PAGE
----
Dust Inference

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I have been working with Andy Miller (Columbia) on building a 3D dust map of the Milky Way galaxy using a Gaussian process prior on 1e9 stars from Gaia. Of course we always want to solve all of astronomy, and infer the dust map and the color magnitude diagram simultaneously. But for a first step we want to model a dust-free CMD, infer individual dust estimates for stars, and then build the GP model on these individual estimates. Here I’m showing a first attempt at our dust-free CMD model, built using XD (a gaussian mixture model that can include heteroskedastic noise written by Jo Bovy) on GAIAx2MASSxWISE stars with sfd dust estimates < 0.005 and parallax S/N > 20. Some issues that pop out to me: (1) I find it very strange that all of Gaussians look so isotropic, (2) having such a tight constraint on the dust also minimizes support of the prior, especially for the brightest stars, and (3) although XD is a nice non parametric model, it feels like there are better options, something that is more inclusive of our prior knowledge of the CMD, i.e. that stars are tightly correlated in this space along a line with some thickness. We’re looking into using a normalizing flow, which is a non linear transformation of a Gaussian PDF, something that Miles Cranmer (Princeton) has been thinking about. Here I’m showing the log likehood of the CMD prior (left panel), some intitial posterior estimates in red (center panel), and the inferred dust estimates (left panel).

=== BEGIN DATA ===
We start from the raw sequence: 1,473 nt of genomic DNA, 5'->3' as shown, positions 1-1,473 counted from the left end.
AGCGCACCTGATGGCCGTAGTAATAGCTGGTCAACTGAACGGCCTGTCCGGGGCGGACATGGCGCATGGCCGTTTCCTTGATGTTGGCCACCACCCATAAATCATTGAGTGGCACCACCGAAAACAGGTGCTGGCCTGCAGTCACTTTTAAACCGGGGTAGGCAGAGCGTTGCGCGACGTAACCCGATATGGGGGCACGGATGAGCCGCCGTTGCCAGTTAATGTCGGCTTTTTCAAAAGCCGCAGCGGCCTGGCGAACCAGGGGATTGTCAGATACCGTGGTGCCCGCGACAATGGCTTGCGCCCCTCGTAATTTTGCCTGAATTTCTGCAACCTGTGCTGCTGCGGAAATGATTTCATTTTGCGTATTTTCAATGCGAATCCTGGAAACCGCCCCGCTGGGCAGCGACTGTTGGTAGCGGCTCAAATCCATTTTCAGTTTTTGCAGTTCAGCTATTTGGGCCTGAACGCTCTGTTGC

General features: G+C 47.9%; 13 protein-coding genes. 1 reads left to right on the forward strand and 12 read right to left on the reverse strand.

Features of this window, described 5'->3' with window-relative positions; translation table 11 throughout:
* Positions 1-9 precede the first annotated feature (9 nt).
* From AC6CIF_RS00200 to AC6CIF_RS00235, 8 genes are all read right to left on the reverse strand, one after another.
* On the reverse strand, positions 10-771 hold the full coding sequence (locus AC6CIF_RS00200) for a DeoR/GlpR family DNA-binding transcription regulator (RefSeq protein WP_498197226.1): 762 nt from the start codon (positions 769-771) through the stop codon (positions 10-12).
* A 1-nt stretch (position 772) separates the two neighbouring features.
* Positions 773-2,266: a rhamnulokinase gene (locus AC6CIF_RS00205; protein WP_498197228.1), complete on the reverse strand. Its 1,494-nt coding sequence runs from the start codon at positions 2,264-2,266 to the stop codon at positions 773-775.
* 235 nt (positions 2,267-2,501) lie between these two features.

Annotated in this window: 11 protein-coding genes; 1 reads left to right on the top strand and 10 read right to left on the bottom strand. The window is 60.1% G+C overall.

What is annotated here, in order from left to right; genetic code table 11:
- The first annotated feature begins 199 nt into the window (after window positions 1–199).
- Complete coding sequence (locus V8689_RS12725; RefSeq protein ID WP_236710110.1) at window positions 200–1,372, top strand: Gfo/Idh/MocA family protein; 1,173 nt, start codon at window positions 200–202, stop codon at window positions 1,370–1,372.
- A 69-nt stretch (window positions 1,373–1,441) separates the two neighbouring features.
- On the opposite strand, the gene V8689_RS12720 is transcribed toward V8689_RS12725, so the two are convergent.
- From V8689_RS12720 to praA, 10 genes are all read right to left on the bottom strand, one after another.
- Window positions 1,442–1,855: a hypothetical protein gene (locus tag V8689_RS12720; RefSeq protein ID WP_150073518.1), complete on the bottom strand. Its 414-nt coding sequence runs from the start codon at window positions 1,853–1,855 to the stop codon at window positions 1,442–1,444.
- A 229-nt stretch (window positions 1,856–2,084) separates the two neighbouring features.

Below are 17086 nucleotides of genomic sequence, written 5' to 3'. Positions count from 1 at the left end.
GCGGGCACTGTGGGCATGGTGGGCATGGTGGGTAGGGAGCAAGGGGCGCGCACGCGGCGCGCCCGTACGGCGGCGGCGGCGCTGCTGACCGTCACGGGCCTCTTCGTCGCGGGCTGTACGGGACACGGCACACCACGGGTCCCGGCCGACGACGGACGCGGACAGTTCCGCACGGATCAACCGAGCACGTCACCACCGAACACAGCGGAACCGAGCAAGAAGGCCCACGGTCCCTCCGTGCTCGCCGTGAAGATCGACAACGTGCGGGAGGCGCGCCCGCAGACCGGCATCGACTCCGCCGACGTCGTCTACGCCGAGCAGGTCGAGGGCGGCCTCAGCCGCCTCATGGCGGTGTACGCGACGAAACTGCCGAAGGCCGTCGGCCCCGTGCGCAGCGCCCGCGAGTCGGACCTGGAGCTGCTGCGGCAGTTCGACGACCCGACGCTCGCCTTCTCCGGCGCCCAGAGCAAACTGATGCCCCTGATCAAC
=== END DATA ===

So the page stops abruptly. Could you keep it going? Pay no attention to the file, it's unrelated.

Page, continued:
Welcome to our blog!

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This is the first post for our site and it’s pretty meta. This week at group meeting, I presented this blog to the group (pictured above). Our goal is to use this as a way to highlight some of the things that we work on in our group, to give ourselves some amount of accountability, and to practice open and transparent science. After this post, the plan is that each week one group member will post the figure that they presented in group meeting with a short description of what they’re working on, what they’ve recently learned, and (perhaps) where they’re stuck. We hope you enjoy it and we hope that we all learn something.

Hello World

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This is our website where one member of the group will post a research update every week. This is meant to be work in progress so keep your expectations set accordingly.

Photo by Anthony DELANOIX on Unsplash.